Sushant Misra  

I think someone else also mentioned black rifle coffee, I’ll have to go back and check but the name rings a bell, appear entrepreneur or business person whom you look up to, or someone who inspires you.

Matthew Griffin of Combat Flip Flops  

Right now, I’m a big fan of Elon. I think everybody is but just his ability to I’m like one degree of separation away from him. I know a lot of guys who work with him. And so I’ve only heard stories secondhand. But his he’s got skin in the game. Yeah, he’s not dealing with all these VC investors, everything else, he invented the technology that gave him you know, the cash to be able to do all these things that he’s doing now. And when he gets down, he says the business he doesn’t have to answer to shareholders. He doesn’t have to answer to all these other people. He says, I need you to do this. I need you to solve this problem for me now. Let’s go see how he solves problems. One is great. And I just love how he’s just sticking it to the man across social media right now. Just dude needs a wheelbarrow there to move his his man parts around and he is just loaded. I got a huge amount of respect for you. And right now.

Sushant Misra  

Yeah. Yeah, I don’t know. I don’t know how he does it. His brain is definitely a little bit different. Final question, best business advice you’ve ever received, or you would give to others?

Matthew Griffin of Combat Flip Flops  

And this is it. So I was struggling. I was pitching I probably done about 60 or 70 pitches at this time. And I’ve been told no uniformly. And so one guy took pity on me and offered me some advice. And this is the same advice I’m going to offer you right now. And it’s going to start with a question. What does the CEO do? And I I gave this guy a whole bunch of like darvish, catchword bingo from some entrepreneurial class I didn’t take right. And he’s like, you do three things. He’s like, you raise money. You hire well. And you solve problems. You either raise money through sales or funding. You hire people that are smarter and better than you and everything and every way. And then you solve problems. Nobody cares about your problems and your business. Like you care about your problems. You can pay somebody a million dollars and you can make zero as a founder. And you’re going to care more about that problem than that person getting paid a million dollars. The problems always stop with you. So you have to be a professional problem solver. If you’re an entrepreneur, you’re a problem solver. Because every time you solve a problem, you run out one step closer to success. And your life is going to be full of problems and you should be thankful for them because it’s showing you the roadblocks to being successful. And as soon as you get through them. You’re going to get past that roadblock and you’re going to be one step closer. So that’s that’s The best advice that was ever given to me is you raise money, you hire well, and you solve problems.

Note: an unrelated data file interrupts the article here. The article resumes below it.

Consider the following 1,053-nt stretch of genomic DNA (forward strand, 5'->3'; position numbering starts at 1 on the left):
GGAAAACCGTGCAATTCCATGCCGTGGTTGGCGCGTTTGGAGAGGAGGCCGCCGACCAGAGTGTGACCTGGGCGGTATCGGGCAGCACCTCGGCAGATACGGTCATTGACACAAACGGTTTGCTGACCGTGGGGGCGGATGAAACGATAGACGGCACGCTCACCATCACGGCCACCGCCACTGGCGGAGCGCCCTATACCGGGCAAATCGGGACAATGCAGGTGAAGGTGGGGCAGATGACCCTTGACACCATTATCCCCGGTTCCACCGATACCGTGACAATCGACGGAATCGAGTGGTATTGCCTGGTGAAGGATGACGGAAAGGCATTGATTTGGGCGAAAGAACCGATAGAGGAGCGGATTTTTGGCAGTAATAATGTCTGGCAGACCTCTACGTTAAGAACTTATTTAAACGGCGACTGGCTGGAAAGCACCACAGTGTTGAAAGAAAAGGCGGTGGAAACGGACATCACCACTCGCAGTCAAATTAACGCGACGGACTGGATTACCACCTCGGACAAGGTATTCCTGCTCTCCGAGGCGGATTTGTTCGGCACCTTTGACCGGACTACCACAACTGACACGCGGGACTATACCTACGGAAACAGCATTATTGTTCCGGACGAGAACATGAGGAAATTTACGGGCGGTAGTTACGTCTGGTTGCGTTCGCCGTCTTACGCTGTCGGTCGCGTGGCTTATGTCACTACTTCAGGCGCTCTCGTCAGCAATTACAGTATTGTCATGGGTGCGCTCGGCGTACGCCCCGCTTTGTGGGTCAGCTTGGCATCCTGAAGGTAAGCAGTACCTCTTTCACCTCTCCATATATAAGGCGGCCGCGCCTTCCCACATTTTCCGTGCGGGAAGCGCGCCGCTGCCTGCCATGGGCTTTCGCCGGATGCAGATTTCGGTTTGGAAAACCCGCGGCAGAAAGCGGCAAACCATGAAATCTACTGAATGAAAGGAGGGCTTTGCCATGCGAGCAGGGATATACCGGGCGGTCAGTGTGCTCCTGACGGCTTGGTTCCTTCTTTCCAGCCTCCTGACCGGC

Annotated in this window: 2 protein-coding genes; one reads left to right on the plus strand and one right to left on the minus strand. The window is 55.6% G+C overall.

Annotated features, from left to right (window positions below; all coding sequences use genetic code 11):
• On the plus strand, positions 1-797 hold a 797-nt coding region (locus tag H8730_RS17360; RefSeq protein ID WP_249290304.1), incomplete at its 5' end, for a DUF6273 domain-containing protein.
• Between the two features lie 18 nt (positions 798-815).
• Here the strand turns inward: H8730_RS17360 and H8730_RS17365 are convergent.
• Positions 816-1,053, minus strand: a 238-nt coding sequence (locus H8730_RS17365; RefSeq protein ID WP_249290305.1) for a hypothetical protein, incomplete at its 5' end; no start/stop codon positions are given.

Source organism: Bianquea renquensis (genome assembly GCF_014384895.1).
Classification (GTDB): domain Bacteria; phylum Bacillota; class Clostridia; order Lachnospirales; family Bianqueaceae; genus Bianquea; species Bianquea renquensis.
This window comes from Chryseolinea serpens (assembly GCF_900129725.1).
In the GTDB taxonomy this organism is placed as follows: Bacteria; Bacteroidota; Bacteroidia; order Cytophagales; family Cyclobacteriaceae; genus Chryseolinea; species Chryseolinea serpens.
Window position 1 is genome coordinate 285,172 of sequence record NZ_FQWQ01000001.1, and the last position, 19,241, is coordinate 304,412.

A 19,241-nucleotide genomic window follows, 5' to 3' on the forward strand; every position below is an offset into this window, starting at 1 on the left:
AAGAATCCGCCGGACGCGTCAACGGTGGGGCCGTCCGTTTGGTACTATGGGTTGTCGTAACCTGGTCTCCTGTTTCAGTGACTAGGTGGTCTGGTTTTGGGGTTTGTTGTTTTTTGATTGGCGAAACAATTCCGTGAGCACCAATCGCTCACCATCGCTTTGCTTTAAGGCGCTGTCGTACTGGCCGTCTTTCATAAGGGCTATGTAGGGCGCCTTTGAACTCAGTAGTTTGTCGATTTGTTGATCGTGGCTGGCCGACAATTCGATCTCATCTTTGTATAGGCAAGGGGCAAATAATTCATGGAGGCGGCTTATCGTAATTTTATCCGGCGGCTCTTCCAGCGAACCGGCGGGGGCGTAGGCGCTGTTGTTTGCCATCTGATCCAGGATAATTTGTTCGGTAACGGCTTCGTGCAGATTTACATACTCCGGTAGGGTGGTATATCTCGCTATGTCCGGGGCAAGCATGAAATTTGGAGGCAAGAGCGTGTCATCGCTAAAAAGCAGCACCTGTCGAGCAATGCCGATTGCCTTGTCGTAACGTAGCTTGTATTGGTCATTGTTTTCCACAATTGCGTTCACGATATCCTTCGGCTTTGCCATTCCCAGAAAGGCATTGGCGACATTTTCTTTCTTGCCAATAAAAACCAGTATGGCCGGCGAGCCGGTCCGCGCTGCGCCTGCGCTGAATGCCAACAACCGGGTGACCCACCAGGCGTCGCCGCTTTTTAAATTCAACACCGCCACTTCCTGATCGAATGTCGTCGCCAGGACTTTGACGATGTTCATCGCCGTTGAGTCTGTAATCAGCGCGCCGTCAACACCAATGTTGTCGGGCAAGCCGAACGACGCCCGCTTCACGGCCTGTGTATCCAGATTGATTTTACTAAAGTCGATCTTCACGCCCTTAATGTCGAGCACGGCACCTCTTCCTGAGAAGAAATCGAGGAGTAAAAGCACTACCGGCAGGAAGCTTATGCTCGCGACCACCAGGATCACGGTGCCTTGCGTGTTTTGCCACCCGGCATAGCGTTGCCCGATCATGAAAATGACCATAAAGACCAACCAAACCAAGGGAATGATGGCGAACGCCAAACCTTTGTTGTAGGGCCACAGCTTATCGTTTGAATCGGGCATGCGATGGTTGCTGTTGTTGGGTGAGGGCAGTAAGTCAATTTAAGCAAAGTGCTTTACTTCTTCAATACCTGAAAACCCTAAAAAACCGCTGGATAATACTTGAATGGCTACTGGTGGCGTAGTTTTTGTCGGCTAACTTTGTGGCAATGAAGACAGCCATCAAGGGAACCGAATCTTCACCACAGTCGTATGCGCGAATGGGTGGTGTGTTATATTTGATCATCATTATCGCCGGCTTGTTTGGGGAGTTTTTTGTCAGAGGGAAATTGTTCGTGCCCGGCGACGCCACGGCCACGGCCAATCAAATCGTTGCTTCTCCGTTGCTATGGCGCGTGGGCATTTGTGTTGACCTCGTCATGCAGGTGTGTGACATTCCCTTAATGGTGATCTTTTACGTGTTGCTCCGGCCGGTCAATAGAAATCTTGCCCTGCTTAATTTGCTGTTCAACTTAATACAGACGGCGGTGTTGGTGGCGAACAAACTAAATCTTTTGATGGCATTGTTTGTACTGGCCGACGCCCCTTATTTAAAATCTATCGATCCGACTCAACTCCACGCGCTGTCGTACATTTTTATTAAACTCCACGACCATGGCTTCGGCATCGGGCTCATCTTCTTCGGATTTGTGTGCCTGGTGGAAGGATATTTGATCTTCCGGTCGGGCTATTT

Sushant Misra  

That’s great. Thank you. I’ll ask you one more question. Because I’m beginning to think about this more and more. When you have a business. Do you think about an exit strategy? Do you think you know, because business has many different levels? Right? So right now your business at a certain level? Do you ever think, how do I evolve? Like, how can I because you were saying, you know, hire really great people? Do you ever think that you can hire really great CEO and replace your job and so that you can, maybe you can start to go out and start a new business? Or, you know, you can do something else? Yeah. Have you ever think about?